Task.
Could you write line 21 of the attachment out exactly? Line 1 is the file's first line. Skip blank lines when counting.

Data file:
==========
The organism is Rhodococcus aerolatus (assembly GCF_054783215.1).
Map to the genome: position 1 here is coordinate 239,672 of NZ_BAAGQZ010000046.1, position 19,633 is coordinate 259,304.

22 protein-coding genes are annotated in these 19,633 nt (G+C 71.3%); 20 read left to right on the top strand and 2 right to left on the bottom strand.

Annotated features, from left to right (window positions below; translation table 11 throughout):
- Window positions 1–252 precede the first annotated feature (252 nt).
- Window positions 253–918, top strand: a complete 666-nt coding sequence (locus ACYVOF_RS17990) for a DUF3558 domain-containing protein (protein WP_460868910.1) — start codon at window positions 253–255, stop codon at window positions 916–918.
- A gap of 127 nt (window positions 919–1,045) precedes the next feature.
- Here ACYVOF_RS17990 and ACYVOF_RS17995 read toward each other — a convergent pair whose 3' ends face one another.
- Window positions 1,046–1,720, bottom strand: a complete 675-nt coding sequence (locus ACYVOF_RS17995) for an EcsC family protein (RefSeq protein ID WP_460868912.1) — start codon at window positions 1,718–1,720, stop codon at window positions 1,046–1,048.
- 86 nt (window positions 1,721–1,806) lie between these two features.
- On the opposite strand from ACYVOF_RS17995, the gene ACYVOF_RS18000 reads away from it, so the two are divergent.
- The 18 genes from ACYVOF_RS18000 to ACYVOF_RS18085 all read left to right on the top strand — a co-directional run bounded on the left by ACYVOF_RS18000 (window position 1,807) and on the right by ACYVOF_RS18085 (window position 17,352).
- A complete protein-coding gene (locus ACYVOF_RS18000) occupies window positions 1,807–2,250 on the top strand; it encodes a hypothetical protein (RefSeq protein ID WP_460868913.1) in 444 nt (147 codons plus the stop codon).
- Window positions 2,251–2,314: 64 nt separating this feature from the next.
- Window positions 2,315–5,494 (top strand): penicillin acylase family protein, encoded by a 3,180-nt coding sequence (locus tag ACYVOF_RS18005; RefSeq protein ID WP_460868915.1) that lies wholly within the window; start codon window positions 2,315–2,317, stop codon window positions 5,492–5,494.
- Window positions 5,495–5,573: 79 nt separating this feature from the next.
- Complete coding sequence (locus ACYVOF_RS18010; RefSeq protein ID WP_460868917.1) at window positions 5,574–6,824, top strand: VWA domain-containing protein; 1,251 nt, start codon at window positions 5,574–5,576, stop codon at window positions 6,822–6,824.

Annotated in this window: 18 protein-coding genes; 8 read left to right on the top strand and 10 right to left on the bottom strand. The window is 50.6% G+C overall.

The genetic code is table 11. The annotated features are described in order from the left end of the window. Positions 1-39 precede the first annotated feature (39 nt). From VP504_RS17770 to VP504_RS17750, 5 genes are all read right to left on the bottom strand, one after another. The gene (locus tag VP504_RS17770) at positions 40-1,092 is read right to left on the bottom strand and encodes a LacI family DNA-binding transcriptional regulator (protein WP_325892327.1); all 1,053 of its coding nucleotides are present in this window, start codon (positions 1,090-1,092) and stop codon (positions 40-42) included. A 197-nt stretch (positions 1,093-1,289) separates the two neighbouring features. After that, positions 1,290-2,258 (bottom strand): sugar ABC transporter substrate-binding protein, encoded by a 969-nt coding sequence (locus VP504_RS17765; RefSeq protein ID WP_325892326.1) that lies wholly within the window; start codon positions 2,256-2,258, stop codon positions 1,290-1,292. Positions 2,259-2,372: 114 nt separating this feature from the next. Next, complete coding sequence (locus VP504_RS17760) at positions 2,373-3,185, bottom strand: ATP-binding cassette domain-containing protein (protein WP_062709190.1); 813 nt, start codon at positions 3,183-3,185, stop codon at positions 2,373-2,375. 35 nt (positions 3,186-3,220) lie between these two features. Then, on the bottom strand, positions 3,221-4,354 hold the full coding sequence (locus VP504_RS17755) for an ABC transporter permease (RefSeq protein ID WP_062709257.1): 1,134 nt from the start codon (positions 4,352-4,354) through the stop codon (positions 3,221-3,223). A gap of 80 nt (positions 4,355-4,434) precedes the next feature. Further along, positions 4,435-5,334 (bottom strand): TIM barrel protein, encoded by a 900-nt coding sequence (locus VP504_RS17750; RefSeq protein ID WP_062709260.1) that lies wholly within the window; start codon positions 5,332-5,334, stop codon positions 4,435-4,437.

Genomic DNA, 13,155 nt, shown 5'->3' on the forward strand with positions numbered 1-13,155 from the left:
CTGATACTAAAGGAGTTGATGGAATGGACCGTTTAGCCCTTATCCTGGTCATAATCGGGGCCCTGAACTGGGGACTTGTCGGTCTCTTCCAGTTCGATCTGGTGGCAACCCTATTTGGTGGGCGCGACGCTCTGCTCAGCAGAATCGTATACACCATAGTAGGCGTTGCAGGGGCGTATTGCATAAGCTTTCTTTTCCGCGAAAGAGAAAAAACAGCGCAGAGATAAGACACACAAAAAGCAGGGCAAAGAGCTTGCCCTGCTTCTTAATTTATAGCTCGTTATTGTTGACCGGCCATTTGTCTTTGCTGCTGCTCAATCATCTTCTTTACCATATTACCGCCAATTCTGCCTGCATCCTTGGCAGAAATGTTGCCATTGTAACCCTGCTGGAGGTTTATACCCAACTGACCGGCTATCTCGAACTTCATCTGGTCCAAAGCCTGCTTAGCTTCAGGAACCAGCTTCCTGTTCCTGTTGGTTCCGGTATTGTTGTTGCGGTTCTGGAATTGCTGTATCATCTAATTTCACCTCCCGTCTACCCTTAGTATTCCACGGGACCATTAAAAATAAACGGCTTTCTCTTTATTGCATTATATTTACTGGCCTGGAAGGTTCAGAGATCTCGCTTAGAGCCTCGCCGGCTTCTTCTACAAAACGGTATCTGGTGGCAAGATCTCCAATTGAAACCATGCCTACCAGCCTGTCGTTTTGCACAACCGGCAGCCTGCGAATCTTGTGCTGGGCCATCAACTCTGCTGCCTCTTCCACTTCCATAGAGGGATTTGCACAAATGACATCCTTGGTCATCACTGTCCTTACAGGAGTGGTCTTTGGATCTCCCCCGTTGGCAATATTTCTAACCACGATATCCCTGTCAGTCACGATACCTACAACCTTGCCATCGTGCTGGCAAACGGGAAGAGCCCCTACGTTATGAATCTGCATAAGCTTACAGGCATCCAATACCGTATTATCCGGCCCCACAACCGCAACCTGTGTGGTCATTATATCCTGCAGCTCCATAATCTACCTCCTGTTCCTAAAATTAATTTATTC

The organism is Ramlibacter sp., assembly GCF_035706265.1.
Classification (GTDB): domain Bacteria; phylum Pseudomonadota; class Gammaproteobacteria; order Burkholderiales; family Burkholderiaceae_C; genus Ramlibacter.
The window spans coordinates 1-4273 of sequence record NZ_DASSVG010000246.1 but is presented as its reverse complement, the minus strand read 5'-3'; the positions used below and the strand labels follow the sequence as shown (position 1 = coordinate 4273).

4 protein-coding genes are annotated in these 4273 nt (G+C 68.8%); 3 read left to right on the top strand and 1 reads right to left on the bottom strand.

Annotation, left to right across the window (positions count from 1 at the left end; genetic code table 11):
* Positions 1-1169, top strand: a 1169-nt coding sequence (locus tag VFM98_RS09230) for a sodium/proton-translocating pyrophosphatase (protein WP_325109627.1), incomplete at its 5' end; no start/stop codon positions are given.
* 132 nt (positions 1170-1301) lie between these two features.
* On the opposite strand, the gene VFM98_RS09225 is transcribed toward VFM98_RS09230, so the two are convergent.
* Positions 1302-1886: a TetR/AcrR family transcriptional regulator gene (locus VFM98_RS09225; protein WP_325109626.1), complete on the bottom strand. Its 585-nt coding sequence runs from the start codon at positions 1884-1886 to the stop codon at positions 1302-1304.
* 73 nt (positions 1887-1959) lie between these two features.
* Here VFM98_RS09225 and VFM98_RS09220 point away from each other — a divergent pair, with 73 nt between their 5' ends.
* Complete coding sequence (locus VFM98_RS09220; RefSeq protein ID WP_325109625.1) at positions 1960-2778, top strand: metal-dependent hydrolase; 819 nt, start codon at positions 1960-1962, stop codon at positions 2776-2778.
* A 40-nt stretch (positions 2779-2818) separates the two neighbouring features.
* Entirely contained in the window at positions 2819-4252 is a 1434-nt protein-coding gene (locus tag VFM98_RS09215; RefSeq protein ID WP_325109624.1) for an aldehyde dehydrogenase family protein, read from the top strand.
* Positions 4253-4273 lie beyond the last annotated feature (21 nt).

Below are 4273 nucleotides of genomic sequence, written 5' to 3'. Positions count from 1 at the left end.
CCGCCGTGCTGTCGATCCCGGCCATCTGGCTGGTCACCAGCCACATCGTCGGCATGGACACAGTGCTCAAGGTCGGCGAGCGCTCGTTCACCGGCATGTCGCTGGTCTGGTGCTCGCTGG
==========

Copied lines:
CTGATACTAAAGGAGTTGATGGAATGGACCGTTTAGCCCTTATCCTGGTCATAATCGGGGCCCTGAACTGGGGACTTGTCGGTCTCTTCCAGTTCGATCTGGTGGCAACCCTATTTGGTGGGCGCGACGCTCTGCTCAGCAGAATCGTATACACCATAGTAGGCGTTGCAGGGGCGTATTGCATAAGCTTTCTTTTCCGCGAAAGAGAAAAAACAGCGCAGAGATAAGACACACAAAAAGCAGGGCAAAGAGCTTGCCCTGCTTCTTAATTTATAGCTCGTTATTGTTGACCGGCCATTTGTCTTTGCTGCTGCTCAATCATCTTCTTTACCATATTACCGCCAATTCTGCCTGCATCCTTGGCAGAAATGTTGCCATTGTAACCCTGCTGGAGGTTTATACCCAACTGACCGGCTATCTCGAACTTCATCTGGTCCAAAGCCTGCTTAGCTTCAGGAACCAGCTTCCTGTTCCTGTTGGTTCCGGTATTGTTGTTGCGGTTCTGGAATTGCTGTATCATCTAATTTCACCTCCCGTCTACCCTTAGTATTCCACGGGACCATTAAAAATAAACGGCTTTCTCTTTATTGCATTATATTTACTGGCCTGGAAGGTTCAGAGATCTCGCTTAGAGCCTCGCCGGCTTCTTCTACAAAACGGTATCTGGTGGCAAGATCTCCAATTGAAACCATGCCTACCAGCCTGTCGTTTTGCACAACCGGCAGCCTGCGAATCTTGTGCTGGGCCATCAACTCTGCTGCCTCTTCCACTTCCATAGAGGGATTTGCACAAATGACATCCTTGGTCATCACTGTCCTTACAGGAGTGGTCTTTGGATCTCCCCCGTTGGCAATATTTCTAACCACGATATCCCTGTCAGTCACGATACCTACAACCTTGCCATCGTGCTGGCAAACGGGAAGAGCCCCTACGTTATGAATCTGCATAAGCTTACAGGCATCCAATACCGTATTATCCGGCCCCACAACCGCAACCTGTGTGGTCATTATATCCTGCAGCTCCATAATCTACCTCCTGTTCCTAAAATTAATTTATTC